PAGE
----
US doctor says he knew Ebola risk

By Denise Lavoie, Associated Press | Posted - Sep. 26, 2014 at 12:51 p.m.



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WORCESTER, Massachusetts (AP) — Dr. Rick Sacra knew what he was getting into when he went to Liberia in early August to treat very ill pregnant women and deliver babies at a time when the West African nation was dealing with an outbreak of Ebola.

But Sacra, who contracted Ebola and was treated successfully in an isolation unit in Nebraska before returning home to Massachusetts, shrugged off any suggestion that he was a hero. He said there are many people, including firefighters, police officers and military personnel, who head toward dangerous situations instead of steering away.

"I don't think it's any different from any of them," he told reporters Friday at the University of Massachusetts Medical School, which he attended.

"I mean, I think we all, too, have that human instinct that says I can't leave somebody who's in need, I have to help — and it's as simple as that," Sacra said at his second news conference in as many days.

Sacra, 51, is one of three American aid workers successfully treated after contracting the Ebola virus in West Africa. He has spent much of the last 15 years working in Liberia as a missionary doctor. He had been working at a Liberian hospital with the North Carolina-based charity SIM when he contracted Ebola.

With his wife Debbie by his side, Sacra said Friday that he has no regrets and will almost certainly one day return to Liberia, a place he called his "adopted second home."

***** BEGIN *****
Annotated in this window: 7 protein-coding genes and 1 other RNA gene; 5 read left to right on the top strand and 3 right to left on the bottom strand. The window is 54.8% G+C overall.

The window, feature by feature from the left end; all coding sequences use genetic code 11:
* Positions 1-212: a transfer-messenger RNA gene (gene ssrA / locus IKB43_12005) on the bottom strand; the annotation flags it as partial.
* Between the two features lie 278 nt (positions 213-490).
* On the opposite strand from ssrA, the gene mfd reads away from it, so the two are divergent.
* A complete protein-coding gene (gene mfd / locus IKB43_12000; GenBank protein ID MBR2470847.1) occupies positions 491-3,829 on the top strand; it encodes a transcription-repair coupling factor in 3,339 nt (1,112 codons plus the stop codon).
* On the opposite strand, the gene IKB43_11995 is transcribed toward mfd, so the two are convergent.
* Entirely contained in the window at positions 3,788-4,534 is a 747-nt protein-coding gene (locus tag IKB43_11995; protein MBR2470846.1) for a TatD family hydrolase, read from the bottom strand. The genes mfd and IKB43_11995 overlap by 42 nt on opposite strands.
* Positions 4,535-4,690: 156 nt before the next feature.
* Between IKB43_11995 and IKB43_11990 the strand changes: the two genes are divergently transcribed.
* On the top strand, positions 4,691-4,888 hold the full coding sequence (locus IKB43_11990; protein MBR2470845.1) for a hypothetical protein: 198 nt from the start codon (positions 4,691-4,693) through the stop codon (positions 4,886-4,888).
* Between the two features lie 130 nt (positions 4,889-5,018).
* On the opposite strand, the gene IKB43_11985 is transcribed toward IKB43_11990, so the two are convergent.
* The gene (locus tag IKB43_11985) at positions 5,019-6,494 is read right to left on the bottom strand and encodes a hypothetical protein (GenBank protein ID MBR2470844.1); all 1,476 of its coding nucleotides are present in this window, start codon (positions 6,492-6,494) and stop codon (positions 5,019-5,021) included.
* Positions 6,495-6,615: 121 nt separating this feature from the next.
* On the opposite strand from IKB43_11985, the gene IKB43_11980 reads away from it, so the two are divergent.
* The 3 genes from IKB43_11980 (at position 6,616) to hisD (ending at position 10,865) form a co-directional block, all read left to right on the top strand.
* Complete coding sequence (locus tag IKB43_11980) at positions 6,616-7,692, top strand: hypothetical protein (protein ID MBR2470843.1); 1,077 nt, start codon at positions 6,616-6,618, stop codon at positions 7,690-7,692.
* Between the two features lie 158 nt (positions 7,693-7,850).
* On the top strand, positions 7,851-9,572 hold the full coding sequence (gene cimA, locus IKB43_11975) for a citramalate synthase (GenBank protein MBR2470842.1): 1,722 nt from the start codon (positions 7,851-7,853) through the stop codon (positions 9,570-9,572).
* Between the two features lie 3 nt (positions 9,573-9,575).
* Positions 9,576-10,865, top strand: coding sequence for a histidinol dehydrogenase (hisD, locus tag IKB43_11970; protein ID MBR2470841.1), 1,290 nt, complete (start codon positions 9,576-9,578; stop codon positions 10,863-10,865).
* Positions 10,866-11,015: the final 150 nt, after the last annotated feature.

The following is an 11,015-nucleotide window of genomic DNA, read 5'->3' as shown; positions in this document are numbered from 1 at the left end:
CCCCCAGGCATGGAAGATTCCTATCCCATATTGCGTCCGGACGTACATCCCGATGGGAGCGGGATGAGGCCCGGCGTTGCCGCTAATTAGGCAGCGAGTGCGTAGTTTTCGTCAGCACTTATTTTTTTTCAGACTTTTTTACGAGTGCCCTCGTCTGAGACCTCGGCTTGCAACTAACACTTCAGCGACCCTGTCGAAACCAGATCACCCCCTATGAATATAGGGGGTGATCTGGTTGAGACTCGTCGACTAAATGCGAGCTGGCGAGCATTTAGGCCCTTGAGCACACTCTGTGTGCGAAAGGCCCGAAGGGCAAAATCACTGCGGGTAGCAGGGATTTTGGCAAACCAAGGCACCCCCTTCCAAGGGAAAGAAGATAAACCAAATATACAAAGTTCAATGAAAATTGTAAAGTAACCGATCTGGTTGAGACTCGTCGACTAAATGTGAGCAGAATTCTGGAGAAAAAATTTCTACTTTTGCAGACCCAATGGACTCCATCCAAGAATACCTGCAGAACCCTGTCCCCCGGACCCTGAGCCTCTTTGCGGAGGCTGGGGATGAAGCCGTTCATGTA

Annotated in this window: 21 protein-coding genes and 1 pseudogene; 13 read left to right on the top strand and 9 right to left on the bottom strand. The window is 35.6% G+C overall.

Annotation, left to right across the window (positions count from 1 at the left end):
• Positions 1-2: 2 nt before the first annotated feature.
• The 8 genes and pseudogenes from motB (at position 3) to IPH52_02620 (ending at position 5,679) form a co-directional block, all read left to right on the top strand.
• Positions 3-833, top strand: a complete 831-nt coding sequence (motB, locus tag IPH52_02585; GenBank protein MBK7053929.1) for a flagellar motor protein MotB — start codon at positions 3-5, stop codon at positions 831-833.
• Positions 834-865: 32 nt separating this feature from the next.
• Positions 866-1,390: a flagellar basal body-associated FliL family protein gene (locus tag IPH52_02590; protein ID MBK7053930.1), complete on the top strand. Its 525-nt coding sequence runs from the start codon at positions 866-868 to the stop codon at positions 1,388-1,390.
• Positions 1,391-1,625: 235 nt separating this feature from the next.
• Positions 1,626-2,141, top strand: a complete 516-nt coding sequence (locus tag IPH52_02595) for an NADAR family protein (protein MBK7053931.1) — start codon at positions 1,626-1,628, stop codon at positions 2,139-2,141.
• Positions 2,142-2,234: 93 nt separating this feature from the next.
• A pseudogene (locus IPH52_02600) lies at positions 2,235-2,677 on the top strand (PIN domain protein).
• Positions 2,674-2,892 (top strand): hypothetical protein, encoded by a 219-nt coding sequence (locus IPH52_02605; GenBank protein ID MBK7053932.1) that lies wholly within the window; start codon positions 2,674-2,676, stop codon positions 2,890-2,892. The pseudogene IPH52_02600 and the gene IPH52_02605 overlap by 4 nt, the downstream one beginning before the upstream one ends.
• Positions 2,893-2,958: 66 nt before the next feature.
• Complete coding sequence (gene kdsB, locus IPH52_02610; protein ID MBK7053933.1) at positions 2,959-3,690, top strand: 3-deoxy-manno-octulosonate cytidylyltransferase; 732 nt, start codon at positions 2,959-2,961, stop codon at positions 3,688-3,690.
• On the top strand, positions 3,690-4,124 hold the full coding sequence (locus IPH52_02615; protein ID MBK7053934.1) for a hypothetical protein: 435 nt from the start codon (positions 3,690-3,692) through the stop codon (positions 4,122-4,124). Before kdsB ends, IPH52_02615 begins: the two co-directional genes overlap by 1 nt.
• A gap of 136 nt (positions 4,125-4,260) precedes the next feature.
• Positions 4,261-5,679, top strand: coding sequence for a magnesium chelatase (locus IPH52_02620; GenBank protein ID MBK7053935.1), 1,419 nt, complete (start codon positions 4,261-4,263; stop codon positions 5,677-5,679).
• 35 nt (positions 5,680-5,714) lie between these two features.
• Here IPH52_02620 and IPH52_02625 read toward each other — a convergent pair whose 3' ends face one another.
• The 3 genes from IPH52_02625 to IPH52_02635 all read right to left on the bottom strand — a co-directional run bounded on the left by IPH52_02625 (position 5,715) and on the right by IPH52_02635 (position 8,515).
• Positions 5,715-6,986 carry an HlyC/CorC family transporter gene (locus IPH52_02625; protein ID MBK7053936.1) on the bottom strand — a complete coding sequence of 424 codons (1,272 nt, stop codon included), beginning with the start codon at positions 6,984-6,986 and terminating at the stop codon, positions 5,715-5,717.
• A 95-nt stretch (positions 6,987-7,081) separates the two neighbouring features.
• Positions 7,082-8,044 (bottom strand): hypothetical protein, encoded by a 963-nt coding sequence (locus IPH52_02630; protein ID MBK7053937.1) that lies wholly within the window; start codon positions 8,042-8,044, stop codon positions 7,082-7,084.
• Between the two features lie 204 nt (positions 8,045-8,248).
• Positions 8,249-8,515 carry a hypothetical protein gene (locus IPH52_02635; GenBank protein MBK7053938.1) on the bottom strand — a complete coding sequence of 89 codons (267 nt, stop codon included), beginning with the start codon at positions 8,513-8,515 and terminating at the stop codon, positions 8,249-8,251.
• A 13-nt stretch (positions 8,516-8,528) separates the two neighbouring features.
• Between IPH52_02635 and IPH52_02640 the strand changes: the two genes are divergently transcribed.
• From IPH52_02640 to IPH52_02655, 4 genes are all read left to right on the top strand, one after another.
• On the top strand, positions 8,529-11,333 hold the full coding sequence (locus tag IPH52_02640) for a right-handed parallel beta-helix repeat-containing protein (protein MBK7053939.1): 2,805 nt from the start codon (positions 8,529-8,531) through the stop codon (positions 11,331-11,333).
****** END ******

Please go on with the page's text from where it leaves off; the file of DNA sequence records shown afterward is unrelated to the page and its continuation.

"I think the odds of my ending up back there are pretty high," he said.

Sacra said he is grateful he was able to receive specialized medical care in the United States, including an experimental drug and blood transfusions from one of his colleagues who recovered from Ebola.

He said it's heartbreaking for him to see Liberians suffering from Ebola and called for more medical resources to be sent there and other West African countries.

Sacra, who lives in Holden, just outside Worcester, said he's tired and his legs are wobbly. He expects it to take two or three months for him to fully recover.

For now, he said, it's great to be home with his wife and three grown children, and to sleep in his own bed.

"We will be taking care of him a little more than he usually takes care of himself," his wife said.

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Denise Lavoie

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